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More than words can say

More than words can say

Opening at the India International Centre (IIC) on September 5 is Shiju Basheer's photography exhibition 'Unscripted Lives'. For once these are not pretty pictures. These are pictures that dwell on the last chapter of human journeys, even as they speak to us about pathos and pain and the agony of being alone as well as old.

Shiju's travels to Ethiopia and other places have left an indelible impact on him and this modest portfolio of photographs from these countries tells more than a thousand tales. Faces, fascinate Shiju especially when the faces belong to old unknown people who live out their existence in the debris of abject poverty and society's margins. Each image of the faces has a story to tell. And yet without words, the faces talk to us about timeless tales writ large between wrinkles and sad evocative eyes. Perhaps more about tragedies and loss and personal battles fought long ago.

"I decided to buy a camera after watching a documentary on war photographer James Nachtwey. I loved photography even before but didn't have the money to buy a camera," says Shiju. "I got my first camera in 2005 and have been clicking photographs since," adds Shiju, who belongs to the town of Kayamkulam in Kerala. While, at first, Shiju would click anything that caught his fancy, he soon started focussing on topics. "I did a series called 'Life in trash' on the garbage collectors in the Middle East."

"Photography is my language and my medium to communicate, to identify with my subject, to make myself heard. As a photojournalist, I have always felt an intense desire to unravel the unseen story and let the true light fall on the dense darkness which is often found clouding our vision," says Shiju.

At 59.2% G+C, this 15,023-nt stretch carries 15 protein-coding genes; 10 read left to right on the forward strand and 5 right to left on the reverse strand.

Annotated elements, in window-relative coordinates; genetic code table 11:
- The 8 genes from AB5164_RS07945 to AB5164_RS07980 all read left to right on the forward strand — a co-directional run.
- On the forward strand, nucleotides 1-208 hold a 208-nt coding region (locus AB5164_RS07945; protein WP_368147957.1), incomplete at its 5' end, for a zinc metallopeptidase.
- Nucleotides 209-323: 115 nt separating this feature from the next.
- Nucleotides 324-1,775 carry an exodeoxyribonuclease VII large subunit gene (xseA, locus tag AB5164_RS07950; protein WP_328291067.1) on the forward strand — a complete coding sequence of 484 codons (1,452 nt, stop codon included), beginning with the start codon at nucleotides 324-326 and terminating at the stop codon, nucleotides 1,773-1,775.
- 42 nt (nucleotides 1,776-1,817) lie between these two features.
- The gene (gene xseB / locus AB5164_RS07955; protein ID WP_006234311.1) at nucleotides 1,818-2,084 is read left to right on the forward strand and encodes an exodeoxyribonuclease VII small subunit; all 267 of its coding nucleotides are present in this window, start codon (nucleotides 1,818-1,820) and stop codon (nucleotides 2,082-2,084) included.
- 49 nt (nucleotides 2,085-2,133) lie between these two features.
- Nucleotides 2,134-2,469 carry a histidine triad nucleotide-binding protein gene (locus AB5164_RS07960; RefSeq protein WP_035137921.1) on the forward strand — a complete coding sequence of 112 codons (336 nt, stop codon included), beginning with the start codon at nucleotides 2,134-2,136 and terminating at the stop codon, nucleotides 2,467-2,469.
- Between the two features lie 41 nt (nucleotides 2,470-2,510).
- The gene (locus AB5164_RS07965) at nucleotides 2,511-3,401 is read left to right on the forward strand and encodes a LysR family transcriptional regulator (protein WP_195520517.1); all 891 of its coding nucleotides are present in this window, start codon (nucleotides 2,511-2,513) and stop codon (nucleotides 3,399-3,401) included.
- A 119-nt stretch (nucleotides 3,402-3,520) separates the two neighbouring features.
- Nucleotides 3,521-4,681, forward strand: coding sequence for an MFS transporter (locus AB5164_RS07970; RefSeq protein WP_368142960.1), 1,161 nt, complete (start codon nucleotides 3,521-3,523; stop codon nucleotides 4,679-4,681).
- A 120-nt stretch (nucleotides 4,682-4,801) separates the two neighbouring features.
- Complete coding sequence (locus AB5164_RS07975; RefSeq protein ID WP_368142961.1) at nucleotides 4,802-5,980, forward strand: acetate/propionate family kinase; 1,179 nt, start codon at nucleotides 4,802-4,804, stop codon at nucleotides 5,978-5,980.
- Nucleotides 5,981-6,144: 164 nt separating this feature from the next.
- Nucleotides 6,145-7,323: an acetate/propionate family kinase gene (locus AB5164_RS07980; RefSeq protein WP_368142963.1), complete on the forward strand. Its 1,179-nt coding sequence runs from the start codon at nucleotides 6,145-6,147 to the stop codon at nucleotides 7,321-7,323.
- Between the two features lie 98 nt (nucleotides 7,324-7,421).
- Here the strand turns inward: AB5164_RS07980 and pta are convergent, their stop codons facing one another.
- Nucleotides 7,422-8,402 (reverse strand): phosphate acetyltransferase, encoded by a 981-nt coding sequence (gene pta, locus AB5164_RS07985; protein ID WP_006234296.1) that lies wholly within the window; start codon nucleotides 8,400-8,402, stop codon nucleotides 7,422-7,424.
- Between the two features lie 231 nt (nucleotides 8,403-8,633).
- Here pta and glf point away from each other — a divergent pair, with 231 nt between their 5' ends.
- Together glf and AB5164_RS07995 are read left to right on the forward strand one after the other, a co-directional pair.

"I like to travel extensively and was lucky enough to traverse India and several countries across Asia. I have studied and reported various social issues and some of my works were featured in reputed publications. I have also had opportunities to conduct exhibitions featuring my photographs in Europe, Middle-East, and India, which have won wide acclaim."

Three images stand apart for the abject desolation that they convey of the depths of disillusioned dependence within a lonely isolation. Eyes taken in Ethiopia is a grey subdued image of a pair of eyes peering through the straw-thatched hut -it holds the promise of hope as chained in the sadness of time's many travails. Breast Feeding is another signature of poverty-stricken angst. Mysteries of human faces can be read from different angles in photographs that are portraits. Faces and people from different milieu get set as frames of posterity. As Shiju captures these unscripted lives etched out in dimensions of expression and evocation, we see that every frame is scripted in a state of solitary angst and deep pain.

One image of Varanasi is both evanescent and ephemeral. "When the sun rises over the quivering waters of the sacred Ganga, when the gossamer evenings eventually meet the dark and the holy lamps are lit to restore their golden glory, when silence conceals itself at the epicenter of all the bustling human activities, witness every ephemeral thing revelling in its own transience and transcending into your timeless memory scape." States Shiju.

The exhibition is on view from September 6 – 12, 2018.

Uma Nair

Uma Nair

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